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Forgotten Treasures: A Symposium

Editor's Note: With the turn of the millennial odometer now hard upon us, we asked a number of writers to share with us their neglected classics of the century, books they love but which, for one reason or another, have yet to find the readers they so richly deserve.

December 26, 1999|JULIUS LESTER | Julius Lester is the author of 28 books. He teaches at the University of Massachusetts at Amherst, where he is a professor in the Judaic studies department and adjunct professor in the English and history departments

Two books come to mind: "Mojo Hand" by Jane Phillips is a novel about a light-skinned young black woman who goes in search of an old blues singer whom she knows only through his old records. The only novel I know of by a very talented young black woman writer who preceded the black literary renaissance.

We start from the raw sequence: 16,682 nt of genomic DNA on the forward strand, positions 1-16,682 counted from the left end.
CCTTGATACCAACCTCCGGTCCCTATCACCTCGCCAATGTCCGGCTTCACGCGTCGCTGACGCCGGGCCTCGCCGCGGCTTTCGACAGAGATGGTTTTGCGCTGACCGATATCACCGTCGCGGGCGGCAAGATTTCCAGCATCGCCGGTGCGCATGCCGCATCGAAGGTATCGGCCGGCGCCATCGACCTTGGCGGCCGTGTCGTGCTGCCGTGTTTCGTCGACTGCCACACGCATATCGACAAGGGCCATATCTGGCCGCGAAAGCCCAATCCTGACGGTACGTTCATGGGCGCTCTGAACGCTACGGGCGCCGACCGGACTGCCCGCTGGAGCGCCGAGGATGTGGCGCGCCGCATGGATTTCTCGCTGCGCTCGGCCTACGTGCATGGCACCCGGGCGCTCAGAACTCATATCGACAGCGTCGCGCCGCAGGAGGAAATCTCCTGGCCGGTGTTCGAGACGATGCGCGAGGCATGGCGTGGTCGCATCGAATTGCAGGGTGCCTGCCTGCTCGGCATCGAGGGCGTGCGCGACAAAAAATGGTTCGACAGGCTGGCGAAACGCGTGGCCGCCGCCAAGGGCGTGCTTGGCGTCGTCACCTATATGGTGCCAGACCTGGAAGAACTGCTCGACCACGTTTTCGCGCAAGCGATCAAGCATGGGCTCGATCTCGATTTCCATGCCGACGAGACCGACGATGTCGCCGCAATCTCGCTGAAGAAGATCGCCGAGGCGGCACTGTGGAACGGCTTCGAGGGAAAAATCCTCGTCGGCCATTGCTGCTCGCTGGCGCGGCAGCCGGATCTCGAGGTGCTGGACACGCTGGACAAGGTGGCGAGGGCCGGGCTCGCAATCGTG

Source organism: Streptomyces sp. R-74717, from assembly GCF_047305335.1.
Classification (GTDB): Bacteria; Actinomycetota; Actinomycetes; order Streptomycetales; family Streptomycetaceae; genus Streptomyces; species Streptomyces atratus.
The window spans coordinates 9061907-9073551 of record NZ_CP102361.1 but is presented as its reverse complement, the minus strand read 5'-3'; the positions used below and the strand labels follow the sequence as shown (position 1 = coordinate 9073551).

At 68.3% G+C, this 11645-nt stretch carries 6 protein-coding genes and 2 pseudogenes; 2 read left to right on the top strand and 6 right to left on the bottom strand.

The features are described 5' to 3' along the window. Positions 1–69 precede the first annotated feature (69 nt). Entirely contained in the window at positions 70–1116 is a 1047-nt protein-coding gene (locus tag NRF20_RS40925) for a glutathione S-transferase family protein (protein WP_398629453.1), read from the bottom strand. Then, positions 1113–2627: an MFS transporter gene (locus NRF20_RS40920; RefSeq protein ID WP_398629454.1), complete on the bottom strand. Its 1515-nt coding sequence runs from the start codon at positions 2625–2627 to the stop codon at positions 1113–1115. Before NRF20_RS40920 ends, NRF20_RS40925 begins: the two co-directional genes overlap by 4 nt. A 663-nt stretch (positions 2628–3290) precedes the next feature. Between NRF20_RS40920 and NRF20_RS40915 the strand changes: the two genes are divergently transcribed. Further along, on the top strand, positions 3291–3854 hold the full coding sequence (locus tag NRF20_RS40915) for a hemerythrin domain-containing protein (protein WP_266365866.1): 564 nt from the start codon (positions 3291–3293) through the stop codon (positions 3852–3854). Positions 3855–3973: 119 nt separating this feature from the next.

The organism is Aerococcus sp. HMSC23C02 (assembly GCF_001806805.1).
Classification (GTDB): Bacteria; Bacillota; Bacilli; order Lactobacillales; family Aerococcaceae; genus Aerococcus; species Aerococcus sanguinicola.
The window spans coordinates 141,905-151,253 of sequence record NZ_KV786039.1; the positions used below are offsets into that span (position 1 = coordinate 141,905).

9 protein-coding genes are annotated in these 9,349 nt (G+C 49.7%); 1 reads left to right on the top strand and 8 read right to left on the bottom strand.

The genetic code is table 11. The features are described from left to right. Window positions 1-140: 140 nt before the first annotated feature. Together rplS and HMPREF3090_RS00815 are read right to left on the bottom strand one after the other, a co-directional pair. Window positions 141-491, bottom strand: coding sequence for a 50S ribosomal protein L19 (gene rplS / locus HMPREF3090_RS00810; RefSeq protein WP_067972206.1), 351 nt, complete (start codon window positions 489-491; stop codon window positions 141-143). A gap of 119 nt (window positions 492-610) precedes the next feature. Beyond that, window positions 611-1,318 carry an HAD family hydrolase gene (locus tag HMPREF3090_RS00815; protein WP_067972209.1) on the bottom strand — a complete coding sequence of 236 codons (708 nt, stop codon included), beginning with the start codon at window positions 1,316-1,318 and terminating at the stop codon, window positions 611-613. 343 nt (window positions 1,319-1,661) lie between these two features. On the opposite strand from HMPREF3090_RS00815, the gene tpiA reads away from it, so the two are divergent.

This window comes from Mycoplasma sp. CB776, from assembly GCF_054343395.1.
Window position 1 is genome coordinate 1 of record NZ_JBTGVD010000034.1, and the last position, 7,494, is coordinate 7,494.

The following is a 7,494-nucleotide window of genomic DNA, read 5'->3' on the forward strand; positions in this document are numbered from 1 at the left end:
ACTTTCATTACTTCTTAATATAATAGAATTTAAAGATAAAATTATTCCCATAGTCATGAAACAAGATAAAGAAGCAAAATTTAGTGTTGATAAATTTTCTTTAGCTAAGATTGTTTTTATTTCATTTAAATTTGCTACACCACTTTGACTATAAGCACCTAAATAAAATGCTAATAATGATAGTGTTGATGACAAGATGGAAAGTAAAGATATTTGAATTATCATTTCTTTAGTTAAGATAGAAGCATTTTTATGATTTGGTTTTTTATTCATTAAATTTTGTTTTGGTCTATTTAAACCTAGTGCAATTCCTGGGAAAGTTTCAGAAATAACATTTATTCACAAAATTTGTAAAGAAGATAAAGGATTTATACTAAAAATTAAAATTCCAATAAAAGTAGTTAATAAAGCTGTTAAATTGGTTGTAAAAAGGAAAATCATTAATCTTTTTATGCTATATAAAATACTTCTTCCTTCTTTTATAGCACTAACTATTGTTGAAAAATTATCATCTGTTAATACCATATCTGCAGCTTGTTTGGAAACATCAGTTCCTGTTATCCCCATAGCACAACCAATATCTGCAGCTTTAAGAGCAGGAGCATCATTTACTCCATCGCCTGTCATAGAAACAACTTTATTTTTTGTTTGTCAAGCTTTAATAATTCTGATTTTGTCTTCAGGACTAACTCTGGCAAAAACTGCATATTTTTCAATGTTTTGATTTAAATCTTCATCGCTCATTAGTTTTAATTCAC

And "Joseph and His Brothers" by Thomas Mann, one of the most stunning literary achievements of this or any century. With his extraordinary command of language and his vision of the place of myth in human lives, Mann's tetralogy still amazes.

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